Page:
“The Women of Oswald,” written and to be performed in part by Wright, is clearly in the second category. Her new play, in which a character dreams about the former lovers of a man, Oswald, with whom she is currently in an abusive relationship. Wright started writing in April but finished Tuesday, and the show could hardly be more personal. The show is based on conversations she’s had with friends about sex and relationships.

“I was hearing lots of frustration,” Wright said. The characters in her show were born in those conversations.

“These women don’t feel that they’re loved,” Wright said. “It’s just sex. It’s a struggle for all of them.”

Wright is preparing for a bit of struggle, too, now. After working on writing the show for months, she has now handed over the script to director Chris Wu ’05 and her fellow actors, who have yet to be chosen.

“There might be some nerves to deal with for the other actors, with having the playwright right with them,” Wright said. “It’s going to be pretty interesting, especially since it’s never been put on before.”

Emelie Gevalt ’03, first saw Terence McNally’s play “Master Class” in high school — it was in Boston, and Faye Dunaway was starring. It’s been a long time, but now Gevalt is performing the lead role herself as a senior project.

A classically trained singer, Gevalt was drawn to the piece both for its subject matter — a master class by opera great Maria Callas — and for its strong central female character.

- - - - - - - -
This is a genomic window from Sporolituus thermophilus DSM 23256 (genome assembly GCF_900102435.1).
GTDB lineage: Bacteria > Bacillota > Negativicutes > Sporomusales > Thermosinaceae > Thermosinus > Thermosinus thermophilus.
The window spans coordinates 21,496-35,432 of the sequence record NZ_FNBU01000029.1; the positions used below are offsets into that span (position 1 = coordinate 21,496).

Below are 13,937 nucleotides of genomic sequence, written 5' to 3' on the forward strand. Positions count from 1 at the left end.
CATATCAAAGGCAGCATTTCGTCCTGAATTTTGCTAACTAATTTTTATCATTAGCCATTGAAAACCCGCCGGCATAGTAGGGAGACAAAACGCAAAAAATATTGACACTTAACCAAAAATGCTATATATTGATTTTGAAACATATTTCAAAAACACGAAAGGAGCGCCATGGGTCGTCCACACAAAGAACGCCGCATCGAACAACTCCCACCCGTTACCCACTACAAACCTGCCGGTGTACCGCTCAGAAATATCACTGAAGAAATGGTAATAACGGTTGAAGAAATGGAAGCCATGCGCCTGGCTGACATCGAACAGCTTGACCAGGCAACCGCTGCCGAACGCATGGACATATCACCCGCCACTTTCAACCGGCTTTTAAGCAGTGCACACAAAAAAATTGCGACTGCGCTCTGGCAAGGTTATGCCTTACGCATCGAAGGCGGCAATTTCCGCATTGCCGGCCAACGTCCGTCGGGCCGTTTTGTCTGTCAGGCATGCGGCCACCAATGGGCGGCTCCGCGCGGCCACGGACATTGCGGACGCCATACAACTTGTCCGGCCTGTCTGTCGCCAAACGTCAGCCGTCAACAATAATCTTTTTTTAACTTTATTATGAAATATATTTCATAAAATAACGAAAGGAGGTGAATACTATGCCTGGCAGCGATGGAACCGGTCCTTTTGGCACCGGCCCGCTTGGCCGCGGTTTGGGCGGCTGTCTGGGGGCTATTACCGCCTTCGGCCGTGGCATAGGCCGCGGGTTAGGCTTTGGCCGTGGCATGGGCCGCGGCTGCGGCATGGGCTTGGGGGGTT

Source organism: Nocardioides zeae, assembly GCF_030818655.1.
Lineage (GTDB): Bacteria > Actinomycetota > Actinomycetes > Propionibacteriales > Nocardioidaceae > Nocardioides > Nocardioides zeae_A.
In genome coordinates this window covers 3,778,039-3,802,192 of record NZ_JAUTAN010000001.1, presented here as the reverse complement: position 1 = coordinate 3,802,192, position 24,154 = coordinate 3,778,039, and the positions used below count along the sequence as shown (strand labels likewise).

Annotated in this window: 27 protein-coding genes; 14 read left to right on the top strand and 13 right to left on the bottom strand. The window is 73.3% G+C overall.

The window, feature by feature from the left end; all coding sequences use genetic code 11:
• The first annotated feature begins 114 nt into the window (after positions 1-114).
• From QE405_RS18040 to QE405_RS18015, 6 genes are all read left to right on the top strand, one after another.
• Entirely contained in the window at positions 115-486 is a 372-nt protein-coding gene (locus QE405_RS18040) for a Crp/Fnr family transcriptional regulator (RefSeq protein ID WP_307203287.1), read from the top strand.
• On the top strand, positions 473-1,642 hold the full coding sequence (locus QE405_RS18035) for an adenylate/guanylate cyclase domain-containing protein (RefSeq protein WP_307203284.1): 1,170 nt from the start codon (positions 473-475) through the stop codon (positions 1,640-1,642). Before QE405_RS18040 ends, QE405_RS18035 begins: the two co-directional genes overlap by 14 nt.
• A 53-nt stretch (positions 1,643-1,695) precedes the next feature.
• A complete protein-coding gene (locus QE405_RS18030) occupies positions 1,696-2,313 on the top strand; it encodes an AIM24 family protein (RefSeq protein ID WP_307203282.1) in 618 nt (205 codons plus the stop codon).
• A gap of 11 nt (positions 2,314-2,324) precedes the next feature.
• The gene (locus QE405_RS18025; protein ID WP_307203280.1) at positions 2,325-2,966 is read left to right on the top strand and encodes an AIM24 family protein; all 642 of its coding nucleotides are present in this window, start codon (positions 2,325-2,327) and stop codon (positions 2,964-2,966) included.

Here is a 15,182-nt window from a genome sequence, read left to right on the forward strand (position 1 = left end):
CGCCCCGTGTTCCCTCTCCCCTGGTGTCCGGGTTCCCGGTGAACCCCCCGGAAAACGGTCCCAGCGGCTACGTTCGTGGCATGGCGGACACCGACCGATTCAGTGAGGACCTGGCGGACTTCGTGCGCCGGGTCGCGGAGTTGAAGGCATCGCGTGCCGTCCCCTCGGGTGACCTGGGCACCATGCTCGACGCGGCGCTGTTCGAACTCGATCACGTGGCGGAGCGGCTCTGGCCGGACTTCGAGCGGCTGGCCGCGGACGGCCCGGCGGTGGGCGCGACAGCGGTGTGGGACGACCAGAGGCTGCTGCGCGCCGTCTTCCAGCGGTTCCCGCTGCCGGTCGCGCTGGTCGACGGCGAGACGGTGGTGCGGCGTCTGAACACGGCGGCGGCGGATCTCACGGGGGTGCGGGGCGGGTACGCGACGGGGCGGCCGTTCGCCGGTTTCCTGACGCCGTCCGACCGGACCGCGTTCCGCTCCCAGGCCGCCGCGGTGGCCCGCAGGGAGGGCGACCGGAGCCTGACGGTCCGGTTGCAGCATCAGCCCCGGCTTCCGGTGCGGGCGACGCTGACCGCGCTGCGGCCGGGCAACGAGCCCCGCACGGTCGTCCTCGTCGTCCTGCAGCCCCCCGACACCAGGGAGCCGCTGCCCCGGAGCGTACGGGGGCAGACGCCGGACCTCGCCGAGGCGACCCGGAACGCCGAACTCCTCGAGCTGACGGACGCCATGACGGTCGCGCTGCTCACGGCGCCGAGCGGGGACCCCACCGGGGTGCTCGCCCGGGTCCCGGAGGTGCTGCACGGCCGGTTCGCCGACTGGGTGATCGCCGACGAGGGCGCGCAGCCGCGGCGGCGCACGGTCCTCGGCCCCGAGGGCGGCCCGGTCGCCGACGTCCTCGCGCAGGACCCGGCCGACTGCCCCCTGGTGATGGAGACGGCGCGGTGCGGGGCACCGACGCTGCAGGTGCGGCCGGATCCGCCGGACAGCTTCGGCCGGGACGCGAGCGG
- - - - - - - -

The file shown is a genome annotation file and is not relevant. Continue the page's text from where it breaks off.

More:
“There’s some meat there behind the role,” she said.

Another senior project with a compelling female character is Albee’s “Who’s Afraid of Virginia Woolf?” to be directed by Rachel Watson ’03.

“Come prepared to get drunk, sing, vomit, cry and lie on the floor feeling the bathroom tiles and winking incessantly,” read an email asking actresses to audition for the role of Honey.

“I’m a big fan of melodrama, as a medium and as a forum,” said Watson (fortunately).

A veteran director of Yale shows, including James Baldwin’s “Blues for Mr. Charlie,” Arthur Miller’s “All My Sons,” and “Orpheus Descending,” by Tennessee Williams, Watson was warned off the play.

“All I’m getting from everyone is ‘oh my God, that’s so ambitious,’ she said, sounding unfazed. “But hey, it’s school and we’re here to learn.”

Albee’s getting a lot of love from Yale this year. Colette Robert ’03 is doing another directing senior project with “Three Tall Women.” Robert looks forward to producing the show on a thrust stage and emphasizing the element of audience interaction that gives Albee’s play a surreal quality.

It is hard to find many trends in Yale theater. There are so many shows every fall that it is impossible to categorize or even list all of them. Among other notable productions are YaleDancer Alexis Carra’s ’03 direction of Maria Irene Fornes’ “Mud,” Tom Stoppard’s “Arcadia,” to be directed by theater studies professor Toni Dorfman, veteran Yale director Deborah Kroplik’s ’03 production of Tony Kushner’s “Angels in America,” and Kimberly Swennen’s ’03 performance about “love, vulnerability and beauty,” entitled “Lady Vacating Basement.”

Break a leg, everyone.